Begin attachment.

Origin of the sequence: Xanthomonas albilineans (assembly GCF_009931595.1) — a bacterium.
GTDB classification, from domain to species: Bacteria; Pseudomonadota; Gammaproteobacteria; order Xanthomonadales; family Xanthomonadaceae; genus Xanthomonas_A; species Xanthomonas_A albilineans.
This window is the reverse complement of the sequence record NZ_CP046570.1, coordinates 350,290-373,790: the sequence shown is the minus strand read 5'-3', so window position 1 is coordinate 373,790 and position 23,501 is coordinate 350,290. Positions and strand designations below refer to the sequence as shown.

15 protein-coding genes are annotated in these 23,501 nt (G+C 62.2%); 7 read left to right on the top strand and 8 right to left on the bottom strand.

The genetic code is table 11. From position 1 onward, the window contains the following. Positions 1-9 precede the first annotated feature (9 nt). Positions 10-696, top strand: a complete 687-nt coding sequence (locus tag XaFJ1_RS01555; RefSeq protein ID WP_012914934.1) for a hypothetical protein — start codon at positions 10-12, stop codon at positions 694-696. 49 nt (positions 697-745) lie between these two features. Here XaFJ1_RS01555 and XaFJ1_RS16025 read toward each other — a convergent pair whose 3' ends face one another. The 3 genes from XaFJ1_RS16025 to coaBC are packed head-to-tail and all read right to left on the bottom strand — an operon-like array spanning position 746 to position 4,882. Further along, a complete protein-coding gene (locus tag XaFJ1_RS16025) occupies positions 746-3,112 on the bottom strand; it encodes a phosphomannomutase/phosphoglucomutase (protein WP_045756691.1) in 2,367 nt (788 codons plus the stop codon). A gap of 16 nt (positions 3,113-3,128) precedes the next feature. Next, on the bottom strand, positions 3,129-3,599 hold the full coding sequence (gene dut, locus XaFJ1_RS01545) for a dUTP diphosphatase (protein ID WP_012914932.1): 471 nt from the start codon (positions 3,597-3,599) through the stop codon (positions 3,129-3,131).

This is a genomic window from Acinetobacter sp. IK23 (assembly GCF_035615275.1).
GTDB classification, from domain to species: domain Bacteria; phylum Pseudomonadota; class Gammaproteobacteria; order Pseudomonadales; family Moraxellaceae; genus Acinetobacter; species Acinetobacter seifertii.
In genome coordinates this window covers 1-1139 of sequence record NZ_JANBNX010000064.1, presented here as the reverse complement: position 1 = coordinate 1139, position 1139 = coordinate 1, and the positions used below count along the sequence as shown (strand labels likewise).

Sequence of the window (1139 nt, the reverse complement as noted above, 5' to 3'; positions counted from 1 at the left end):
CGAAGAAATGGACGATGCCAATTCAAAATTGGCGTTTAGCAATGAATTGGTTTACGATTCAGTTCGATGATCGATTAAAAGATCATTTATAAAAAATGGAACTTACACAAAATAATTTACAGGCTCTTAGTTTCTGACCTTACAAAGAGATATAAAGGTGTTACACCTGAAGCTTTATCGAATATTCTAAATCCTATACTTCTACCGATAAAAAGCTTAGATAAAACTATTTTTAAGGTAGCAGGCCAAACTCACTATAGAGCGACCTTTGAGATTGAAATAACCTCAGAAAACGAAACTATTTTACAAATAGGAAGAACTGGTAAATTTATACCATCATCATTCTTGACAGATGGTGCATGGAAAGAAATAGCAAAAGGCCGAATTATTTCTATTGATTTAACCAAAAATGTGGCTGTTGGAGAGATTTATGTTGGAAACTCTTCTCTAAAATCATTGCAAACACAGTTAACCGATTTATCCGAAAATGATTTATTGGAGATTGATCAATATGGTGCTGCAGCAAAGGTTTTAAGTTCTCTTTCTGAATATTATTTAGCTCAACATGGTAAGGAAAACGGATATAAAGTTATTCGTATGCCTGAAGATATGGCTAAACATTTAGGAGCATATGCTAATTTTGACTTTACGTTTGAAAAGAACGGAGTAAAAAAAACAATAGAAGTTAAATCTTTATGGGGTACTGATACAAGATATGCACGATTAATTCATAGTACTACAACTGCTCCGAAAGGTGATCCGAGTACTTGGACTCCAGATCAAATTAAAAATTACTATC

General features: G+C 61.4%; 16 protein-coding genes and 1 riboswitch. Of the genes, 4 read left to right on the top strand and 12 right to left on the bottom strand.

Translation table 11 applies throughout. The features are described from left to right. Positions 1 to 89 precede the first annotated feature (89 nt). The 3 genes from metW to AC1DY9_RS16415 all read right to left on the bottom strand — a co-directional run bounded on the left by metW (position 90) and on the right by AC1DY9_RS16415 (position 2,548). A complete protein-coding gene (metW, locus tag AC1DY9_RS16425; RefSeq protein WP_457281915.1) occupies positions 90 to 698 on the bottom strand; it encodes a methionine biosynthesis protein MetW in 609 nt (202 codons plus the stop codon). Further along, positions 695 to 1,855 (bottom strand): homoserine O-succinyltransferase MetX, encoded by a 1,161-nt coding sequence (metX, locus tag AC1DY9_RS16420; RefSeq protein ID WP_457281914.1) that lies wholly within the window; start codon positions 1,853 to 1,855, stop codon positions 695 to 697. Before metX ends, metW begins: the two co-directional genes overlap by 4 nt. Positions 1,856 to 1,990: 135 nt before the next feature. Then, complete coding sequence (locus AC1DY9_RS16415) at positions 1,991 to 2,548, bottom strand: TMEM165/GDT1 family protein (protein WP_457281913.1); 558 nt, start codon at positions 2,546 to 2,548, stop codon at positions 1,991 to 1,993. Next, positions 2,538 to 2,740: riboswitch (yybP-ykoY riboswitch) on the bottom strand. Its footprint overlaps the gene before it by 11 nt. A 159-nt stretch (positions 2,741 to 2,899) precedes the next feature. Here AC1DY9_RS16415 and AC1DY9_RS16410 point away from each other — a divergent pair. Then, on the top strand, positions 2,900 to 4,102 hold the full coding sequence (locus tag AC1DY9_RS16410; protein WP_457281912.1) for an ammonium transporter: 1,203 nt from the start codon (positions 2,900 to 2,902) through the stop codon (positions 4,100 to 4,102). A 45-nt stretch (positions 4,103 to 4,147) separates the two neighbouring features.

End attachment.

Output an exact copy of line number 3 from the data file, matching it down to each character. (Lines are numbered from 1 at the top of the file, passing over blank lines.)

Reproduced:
This window is the reverse complement of the sequence record NZ_CP046570.1, coordinates 350,290-373,790: the sequence shown is the minus strand read 5'-3', so window position 1 is coordinate 373,790 and position 23,501 is coordinate 350,290. Positions and strand designations below refer to the sequence as shown.